Activists’ appeal struck down


Tep Vanny shows her handcuffs to the media pack yesterday. KT/Chor Sokunthea

The court yesterday upheld the conviction of four Boeung Kak lake activists, including prominent land rights advocate Tep Vanny, over a clash in front of city hall in 2011.
In a complaint brought on by two Daun Penh district security guards, Ms. Vanny, Bo Chhorvy, Kong Chantha and Heng Mom were charged with insulting and obstructing public officials with aggravating circumstances under articles 502 and 504 of the Criminal Code.
The four were sentenced to six months in jail.
While reading the verdict, judge Nhoung Thul said the Appeal Court decided to uphold their convictions as their actions were unlawful and the exculpatory claims put forth were unreasonable and therefore were not considered.
After the judgment, Ms. Vanny yelled in open court that the charges were “fake” and demanded that Prime Minister Hun Sen pardon the four activists.
“Cambodian courts cannot serve the people. I request Prime Minister Hun Sen and the king to pardon us, to free us, and pardon the fake charge which the court is merely following based on orders from powerful people,” she shouted.
The defendants’ lawyer Sam Sokunthea expressed disappointment over the verdict, adding that she would discuss with her client whether or not to appeal the decision to the Supreme Court.
Am Sam Ath a senior coordinator at rights group Licadho, said the court seemed to reject any facts presented by the defense and merely focused on the testimony of the plaintiffs, City Hall officials.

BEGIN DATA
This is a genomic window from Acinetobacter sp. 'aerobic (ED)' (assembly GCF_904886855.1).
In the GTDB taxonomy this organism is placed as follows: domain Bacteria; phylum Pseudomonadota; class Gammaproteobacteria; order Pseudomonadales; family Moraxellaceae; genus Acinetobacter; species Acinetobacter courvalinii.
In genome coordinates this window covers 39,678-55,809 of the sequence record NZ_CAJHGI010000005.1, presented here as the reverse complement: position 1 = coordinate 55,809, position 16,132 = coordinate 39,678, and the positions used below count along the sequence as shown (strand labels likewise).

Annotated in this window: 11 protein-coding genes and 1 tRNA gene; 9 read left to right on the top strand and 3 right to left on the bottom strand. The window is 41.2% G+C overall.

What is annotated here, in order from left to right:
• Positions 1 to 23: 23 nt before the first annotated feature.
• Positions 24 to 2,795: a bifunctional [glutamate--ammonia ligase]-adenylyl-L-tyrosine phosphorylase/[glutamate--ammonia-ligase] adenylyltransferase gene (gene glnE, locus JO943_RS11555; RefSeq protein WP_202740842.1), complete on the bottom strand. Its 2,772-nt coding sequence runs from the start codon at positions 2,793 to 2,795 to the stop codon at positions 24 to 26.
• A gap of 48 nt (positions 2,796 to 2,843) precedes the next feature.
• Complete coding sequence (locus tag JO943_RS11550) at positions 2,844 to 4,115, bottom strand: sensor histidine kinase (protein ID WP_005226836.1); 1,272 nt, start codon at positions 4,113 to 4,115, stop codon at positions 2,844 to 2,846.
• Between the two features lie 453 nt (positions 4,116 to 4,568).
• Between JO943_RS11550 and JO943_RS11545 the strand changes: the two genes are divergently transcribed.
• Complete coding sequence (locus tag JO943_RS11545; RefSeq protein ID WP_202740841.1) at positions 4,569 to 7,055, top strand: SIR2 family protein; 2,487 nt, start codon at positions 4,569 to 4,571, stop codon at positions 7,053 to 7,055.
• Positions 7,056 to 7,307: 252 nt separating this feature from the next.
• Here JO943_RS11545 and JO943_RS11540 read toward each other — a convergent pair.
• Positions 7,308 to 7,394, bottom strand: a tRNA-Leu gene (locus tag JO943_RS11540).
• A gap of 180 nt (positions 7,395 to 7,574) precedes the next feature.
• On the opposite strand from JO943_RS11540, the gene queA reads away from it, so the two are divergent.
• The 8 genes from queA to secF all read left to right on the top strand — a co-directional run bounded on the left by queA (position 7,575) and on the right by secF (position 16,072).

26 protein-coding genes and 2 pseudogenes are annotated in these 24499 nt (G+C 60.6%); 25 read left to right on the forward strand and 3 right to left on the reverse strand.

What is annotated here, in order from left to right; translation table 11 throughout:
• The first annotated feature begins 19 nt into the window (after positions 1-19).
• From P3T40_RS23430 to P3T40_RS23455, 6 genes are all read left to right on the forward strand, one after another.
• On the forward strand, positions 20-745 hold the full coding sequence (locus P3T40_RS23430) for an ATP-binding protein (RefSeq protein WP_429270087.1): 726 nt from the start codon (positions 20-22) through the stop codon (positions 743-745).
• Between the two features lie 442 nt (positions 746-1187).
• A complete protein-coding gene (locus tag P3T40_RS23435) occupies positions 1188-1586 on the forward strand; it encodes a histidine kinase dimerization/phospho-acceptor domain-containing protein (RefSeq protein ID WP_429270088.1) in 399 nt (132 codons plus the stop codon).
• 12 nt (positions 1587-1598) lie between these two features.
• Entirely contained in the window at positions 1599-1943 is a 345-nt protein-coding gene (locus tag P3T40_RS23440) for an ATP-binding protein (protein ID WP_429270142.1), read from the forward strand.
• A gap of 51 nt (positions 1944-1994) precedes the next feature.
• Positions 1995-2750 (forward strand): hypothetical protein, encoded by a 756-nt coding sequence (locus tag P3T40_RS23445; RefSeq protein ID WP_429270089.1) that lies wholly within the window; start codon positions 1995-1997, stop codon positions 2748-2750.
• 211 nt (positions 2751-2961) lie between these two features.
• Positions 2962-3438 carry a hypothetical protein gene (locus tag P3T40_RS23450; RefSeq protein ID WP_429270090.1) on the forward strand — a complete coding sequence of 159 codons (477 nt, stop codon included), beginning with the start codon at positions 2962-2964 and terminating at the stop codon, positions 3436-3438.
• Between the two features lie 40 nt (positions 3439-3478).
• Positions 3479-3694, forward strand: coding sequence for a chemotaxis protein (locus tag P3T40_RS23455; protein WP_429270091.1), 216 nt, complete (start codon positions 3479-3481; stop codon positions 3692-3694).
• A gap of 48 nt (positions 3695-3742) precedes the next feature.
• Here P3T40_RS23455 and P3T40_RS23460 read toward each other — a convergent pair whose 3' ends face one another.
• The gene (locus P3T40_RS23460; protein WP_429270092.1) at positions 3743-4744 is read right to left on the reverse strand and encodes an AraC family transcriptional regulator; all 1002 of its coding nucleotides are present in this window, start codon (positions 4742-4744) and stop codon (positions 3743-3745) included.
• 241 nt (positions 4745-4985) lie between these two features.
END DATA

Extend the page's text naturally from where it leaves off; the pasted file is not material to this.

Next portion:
“They have been arrested many times due to the disputes in Boeung Kak. I think the authorities couldn’t solve the problems in the Boeung Kak area by using force or violence,” he said.
“Everyone knows it. The court’s decision, from the very beginning, is to prevent people affected in the land dispute from actively protesting the issue.”
On the day of the alleged crime, the four along with a group of protesters had been attempting to submit a petition to City Hall, asking that a committee be set to up address their long-running land dispute.
They were stopped by Daun Penh security guards who subsequently clashed with the protesters in a bid to disperse them.
They were charged and released on bail in 2011 with no further action for the next five years until August last year when Ms. Vanny and another activist were arrested during a Black Monday protest demanding the release of jailed human rights officials.
Throughout their trial, the defense team presented evidence purportedly showing that the four activists were not involved in the scuffle.
However, municipal court judge Nhoung Thul rejected the defense’s request to submit into evidence a video of the 2011 clash which purportedly would have shown that none of the accused were involved in the fracas.
Another piece of contested evidence was a set of photographs showing two injured Daun Penh security guards. However, when a defense lawyer pointed out that the picture was dated May 2016 and therefore could not have been taken during the 2011 clash, the bench remained silent.
Prosecutors also presented two video clips showing the security guards forcibly dispersing the Boeung Kak residents with no signs of the four accused throwing rocks, shoes or bottles of water as alleged.
Ms. Vanny was also sentenced last week to 30 months in jail for a separate case involving her using violence against Daun Penh security guards near Prime Minister Hun Sen’s house.
She was also fined five million riel ($1,250) and ordered to compensate two Daun Penh guards with 4.5 million riel (about $1,000) each.

Source: Khmer Times

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